08 May
2018

Why This Proudly South African Tower Garden Is So Unique


 

A unique way of utilizing your ‘green fingers’

Tower gardens for herbs and vegetables are growing in popularity among residents of high-rise buildings in the capital cities of the world, but they can be just as useful in rural South Africa with its wide-open spaces.

“Most tower gardens are for urban farming. Ours was designed for rural areas where people do not readily have access to water; it uses a minimal amount of water,” says Bruce Diale, chief executive of Brucol and co-brainchild of GardenIzly, a uniquely South African tower for growing vegetables.

The fact that GardenIzly was initially developed for dry, rural conditions doesn’t mean it isn’t just as effective in cities and towns. Bearing in mind the water crisis in Cape Town, Port Elizabeth and elsewhere, this water-efficient innovation could be just up the street of urban dwellers too, and Brucol is already planning to branch out from rural to urban areas.

The company’s cone-shaped garden tower, which has been fully patented, was the brainchild of father-and-son team Dr Nkgodi Diale and Bruce.

“The concept started when I was still at school,” says Bruce, himself a qualified soil scientist. “My dad, who has a PhD in development studies focusing on agriculture, came home one day and said he wanted to build something that people can plant in. He started with a tyre.”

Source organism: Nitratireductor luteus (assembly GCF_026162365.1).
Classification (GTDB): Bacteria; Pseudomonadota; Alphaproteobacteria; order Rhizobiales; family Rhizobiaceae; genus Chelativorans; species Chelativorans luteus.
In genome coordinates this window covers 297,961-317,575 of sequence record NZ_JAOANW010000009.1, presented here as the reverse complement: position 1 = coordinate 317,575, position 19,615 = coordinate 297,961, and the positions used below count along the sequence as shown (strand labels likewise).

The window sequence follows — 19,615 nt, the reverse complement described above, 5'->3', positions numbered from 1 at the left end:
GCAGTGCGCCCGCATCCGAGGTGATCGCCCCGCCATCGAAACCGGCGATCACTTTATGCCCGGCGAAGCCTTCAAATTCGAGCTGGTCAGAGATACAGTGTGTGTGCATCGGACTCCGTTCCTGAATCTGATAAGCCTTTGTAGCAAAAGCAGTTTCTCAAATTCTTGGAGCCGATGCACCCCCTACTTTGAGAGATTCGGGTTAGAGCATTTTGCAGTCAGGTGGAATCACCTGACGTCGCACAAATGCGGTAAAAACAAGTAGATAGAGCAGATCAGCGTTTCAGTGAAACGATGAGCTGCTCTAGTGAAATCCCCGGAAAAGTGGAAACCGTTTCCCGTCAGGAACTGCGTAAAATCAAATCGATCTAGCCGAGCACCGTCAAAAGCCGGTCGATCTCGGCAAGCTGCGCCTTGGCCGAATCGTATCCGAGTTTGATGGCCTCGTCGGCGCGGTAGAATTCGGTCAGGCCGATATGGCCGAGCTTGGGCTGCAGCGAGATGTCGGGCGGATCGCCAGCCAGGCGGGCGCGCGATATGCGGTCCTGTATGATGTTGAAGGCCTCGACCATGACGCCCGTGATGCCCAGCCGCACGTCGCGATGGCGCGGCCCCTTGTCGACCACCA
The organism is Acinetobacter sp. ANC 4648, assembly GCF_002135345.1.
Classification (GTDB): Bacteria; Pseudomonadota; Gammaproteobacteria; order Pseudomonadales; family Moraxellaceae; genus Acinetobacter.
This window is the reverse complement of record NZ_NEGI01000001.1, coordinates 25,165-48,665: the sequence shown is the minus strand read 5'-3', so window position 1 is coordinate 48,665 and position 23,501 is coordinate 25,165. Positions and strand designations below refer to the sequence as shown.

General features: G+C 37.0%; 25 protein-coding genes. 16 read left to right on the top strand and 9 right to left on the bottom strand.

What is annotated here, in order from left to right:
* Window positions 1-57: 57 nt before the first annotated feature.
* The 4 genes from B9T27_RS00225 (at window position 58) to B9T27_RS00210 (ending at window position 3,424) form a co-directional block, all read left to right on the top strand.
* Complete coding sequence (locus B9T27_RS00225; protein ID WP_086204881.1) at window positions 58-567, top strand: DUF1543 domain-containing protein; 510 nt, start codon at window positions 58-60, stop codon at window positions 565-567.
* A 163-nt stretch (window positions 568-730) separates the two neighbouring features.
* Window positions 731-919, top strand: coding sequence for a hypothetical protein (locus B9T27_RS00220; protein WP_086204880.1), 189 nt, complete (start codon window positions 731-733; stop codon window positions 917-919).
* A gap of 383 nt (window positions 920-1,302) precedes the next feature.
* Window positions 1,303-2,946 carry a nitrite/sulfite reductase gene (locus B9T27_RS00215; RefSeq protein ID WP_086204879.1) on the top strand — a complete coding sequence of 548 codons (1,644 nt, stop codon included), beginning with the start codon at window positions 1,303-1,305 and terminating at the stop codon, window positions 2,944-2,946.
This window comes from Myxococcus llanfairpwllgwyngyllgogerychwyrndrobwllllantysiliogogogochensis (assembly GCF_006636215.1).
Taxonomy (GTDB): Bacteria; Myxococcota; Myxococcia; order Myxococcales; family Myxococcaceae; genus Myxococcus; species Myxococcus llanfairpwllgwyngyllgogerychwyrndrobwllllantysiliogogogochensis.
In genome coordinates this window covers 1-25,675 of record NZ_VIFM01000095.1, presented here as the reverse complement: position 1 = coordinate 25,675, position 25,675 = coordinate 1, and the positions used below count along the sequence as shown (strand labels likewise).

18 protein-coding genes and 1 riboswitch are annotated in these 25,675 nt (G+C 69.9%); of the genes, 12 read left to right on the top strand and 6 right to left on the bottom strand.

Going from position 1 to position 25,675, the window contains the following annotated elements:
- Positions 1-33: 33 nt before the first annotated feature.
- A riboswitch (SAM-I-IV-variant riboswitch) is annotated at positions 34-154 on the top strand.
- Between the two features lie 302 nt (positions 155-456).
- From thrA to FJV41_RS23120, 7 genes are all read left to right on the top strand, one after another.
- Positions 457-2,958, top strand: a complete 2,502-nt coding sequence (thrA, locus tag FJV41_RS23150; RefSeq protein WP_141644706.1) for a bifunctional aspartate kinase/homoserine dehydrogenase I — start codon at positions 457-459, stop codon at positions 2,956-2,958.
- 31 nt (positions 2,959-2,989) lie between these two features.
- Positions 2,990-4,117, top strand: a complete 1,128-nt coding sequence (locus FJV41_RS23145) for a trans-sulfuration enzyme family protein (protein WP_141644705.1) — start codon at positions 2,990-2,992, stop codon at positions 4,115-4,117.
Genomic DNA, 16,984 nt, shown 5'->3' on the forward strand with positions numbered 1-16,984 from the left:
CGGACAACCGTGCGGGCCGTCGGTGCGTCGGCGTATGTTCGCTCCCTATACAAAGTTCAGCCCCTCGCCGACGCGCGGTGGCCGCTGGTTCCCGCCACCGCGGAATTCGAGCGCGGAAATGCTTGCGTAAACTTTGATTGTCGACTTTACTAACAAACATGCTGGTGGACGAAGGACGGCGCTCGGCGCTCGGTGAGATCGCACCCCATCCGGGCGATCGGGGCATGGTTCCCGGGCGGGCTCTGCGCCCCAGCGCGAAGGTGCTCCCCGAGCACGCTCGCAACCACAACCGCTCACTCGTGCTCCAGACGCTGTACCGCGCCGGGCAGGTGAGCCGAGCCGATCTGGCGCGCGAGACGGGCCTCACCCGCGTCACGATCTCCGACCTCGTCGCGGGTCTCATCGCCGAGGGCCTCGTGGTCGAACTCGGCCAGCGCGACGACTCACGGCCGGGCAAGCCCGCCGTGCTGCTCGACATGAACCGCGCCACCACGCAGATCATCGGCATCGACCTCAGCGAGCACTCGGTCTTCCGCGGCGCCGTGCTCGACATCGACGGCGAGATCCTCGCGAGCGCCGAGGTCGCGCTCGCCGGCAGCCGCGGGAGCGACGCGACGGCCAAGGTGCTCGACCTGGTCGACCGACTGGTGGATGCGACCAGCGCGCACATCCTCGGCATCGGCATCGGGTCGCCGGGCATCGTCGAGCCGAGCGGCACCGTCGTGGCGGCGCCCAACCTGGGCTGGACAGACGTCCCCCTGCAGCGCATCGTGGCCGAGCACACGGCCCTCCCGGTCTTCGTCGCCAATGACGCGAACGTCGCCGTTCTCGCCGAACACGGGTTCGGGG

After much experimentation, trial and error, GardenIzly started to take shape. “Product development in an emerging enterprise is based on errors and complaints. We use feedback to improve the product,” Bruce says.

His own contribution has included advising on and sourcing specialised potting soil for use with GardenIzly, and putting in place the business, sales and marketing systems that this water-friendly product needs to make a splash.

“I set up the systems to see what the market needs,” Bruce says, adding that the value of efficient, effective systems cannot be overemphasised – especially in an emerging innovation company.

“When you are an emerging innovator, it is very important to have capabilities in terms of the business aspects. You need the business skills to determine who you are going to sell to and how, otherwise your innovation will become a white elephant.”

It seems unlikely this will be the fate of GardenIzly, which is already in demand among provincial agricultural departments and corporates with corporate social responsibility programmes. The product is also standing out by winning prizes in business innovation competitions such as the Engen Pitch & Polish and, of course, tt100.

The only way to go is up.

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